A lot of work was put into LibreOffice 4.3 to allow us to shrink the code to fit a mobile footprint nicely. Thanks to Matus Kukan (Collabora) for splitting a large number of UNO components into individual factory functions - to allow the linker to garbage collect un-used components. Matus also created a python script solenv/bin/native-code.py to share the building of lists of components to statically link in for various combinations of functionality. Tor Lillqvist (Collabora) did some re-work on ICU to package the rather large data tables as a file instead of code. Vincent Saunders (Collabora) worked away to improve dwarfprofile to identify larger pieces of object file and where they came from. Jan Holesovsky de-coupled lots of accessibility code, and removed lots of static variables dragging in un-needed code. Miklos Vajna turned OOXML custom shape preset definitions (oox::drawingml::CustomShapeProperties::PresetsMap) from generated code to generated data: that allowed removal of 50k lines of code. Thanks to Tsahi Glik / CloudOn for funding this work.

Code quality work

There has been a lot of work on code quality and improving the maintainability and cleanliness of the code. Another 75 or so commits to fix cppcheck errors are thanks to Julien Nabet, along with the huge scad of daily commits to build without any compile warnings -Werror -Wall -Wextra on every platform with thanks primarily to Tor Lillqvist (Collabora), Caolán McNamara (Red Hat), and Thomas Arnhold.

Assert usage

Another tool that developers use to ensure they do not introduce new bugs is assertions; historically the OOo code base has had custom assertion facilities that can easily be ignored, and so most developers did just that; thanks to Stephan Bergmann (Red Hat), we have started to use the standard assert() macros in LibreOffice, which have the important advantage that they actually abort the program: if an assertion fails, developers see a crash that is rather harder to ignore than some text printed on the terminal. Thanks to all who asserted the truth.

Graph of number of run-time assertions
Rocking Coverity

We have been chewing through the huge amount of analysis from the Coverity Scan, well - in particular Caolán McNamara (Red Hat) has done an awesome job here; his blog on that is typically modest.

We now have a defect density of 0.08 - meaning 8x bugs in every 100,000 lines of code found by static checking. This compares rather favourably with the average open source project of this size which has 65 per 100,000 lines. Perhaps the most useful thing here is Coverity's report on new issues - many of which are rather more serious than the last few, lowest priority un-triaged reports.

This was achieved by 2679 commits, 88% of them from Caolán, and then Norbert Thiebaud, Miklos Vajna (Collabora), Noel Grandin, Stephan Bergmann (RedHat), Chris Sherlock, David Tardon (RedHat), Thomas Arnhold, Steve Yin (IBM), Kohei Yoshida (Collabora), Jan Holesovsky (Collabora), Eike Rathke (RedHat), Markus Mohrhard (Collabora) and Julien Nabet

Import and now export testing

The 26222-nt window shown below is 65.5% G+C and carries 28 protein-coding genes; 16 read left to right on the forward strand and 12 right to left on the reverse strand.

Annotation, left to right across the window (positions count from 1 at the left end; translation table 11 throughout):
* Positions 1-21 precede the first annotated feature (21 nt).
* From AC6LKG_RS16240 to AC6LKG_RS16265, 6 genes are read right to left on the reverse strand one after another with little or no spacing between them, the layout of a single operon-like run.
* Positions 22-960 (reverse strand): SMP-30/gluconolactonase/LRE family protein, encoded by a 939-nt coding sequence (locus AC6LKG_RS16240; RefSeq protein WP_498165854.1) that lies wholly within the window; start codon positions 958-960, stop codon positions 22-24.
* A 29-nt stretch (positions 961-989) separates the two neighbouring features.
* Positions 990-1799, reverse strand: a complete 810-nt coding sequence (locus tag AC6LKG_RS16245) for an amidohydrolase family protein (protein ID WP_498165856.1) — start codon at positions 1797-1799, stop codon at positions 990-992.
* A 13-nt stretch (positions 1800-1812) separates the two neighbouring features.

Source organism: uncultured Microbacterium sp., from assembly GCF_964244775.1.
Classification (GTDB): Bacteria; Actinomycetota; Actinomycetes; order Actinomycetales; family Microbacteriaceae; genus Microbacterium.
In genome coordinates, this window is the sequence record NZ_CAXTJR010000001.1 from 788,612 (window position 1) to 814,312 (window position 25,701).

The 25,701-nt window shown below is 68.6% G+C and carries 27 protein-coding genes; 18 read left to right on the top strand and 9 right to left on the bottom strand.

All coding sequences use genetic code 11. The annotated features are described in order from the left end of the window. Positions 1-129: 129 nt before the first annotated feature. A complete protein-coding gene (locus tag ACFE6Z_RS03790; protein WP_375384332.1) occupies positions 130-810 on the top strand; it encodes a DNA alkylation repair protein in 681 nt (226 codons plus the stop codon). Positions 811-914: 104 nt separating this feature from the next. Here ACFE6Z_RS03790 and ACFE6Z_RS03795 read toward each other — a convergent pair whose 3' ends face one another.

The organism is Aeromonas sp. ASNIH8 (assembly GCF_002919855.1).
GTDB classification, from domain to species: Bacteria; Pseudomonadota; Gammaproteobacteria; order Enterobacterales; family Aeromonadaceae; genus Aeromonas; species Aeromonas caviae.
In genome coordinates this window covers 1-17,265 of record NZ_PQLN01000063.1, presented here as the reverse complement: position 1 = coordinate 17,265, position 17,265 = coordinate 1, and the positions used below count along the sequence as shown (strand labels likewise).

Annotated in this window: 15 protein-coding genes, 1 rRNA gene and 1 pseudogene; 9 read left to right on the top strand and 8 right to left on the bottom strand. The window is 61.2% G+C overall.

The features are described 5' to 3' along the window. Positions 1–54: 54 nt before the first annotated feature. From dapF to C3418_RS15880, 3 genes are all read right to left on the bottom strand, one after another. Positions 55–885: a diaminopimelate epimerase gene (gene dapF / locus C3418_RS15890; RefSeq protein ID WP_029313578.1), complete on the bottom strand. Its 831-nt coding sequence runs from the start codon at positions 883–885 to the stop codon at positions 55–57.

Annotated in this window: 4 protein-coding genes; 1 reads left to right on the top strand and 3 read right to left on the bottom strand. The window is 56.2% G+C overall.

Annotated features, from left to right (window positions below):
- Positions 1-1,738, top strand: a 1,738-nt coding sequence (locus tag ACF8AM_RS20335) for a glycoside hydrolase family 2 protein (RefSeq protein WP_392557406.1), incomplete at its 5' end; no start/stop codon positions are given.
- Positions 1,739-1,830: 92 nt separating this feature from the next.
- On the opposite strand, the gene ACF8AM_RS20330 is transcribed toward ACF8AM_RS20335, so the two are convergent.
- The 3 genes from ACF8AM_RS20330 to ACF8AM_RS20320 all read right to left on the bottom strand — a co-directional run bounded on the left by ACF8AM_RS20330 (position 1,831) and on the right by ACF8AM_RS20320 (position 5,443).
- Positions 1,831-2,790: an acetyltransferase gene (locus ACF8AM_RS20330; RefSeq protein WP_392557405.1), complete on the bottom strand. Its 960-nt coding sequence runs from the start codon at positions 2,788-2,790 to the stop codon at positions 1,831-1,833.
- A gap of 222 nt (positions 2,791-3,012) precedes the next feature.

Markus Mohrhard's great import/export crash testing has been expanded to 55,000+ problem/bug documents, now covering the PDF importer, and our crash and validation problem counts continue to drop. We import each of these documents, and then export them into each export format that we support; eg. an ODS would be re-exported as ODS, XLS, XLSX, etc. Markus also re-wrote and simplified the test script in python to make it simpler; however we routinely suffer from this test (running for 5 days and consuming a beefy machine) locking up Linux of several distributons, kernel versions, on both virtual and real hardware; which has a negative impact on usefulness.

Re-factoring big objects

In some cases LibreOffice has classes that seem to do 'everything' and include the kitchen sink too. Thanks to Valentin Kettner, Michael Stahl (RedHat) and Bjoern Michaelsen (Canonical) for helping to re-factor these. As an example SwDoc (a writer document) now inherits from only nine classes instead of nineteen, and the header file shrunk by more than three hundred lines.

Valgrind fixes

Valgrind continued to be a wonderful tool for finding and isolating leaks, and poor behavior of various bits of code - although normal code-paths are by now rather valgrind clean. Dave Richards from Largo very kindly donated us some CPU time on his new 80x CPU Linux machine to burn it in. We used that to run Markus' import/export testing under valgrind, and found and fixed a number of issues. valgrind logs here. We would be most happy to help others with their boxes in need of load testing.

Address / Leak Sanitizer

There are some great new ways of doing (compile time) code sanitisation, and thanks to Stephan Bergmann (RedHat) we're using them enthusiastically -fsanitize is available for Clang and gcc 4.9. It lets us do memory checking (like valgrind) but with visibility into stack corruption, and to do that very significantly faster. Some details on -fsanitize for libreoffice are available. Lots of leaks and badness have been fixed using the tool, thanks too to Markus Mohrhard, and Caolan McNamara.

Unit testing

We also built and executed more unit tests with LibreOffice 4.3 to avoid regressions as we change the code. Grepping for CPPUNIT_TEST() and CPPUNIT_ASSERT as last time we continued the trend of growth here:

Graph of number of unit tests and assertions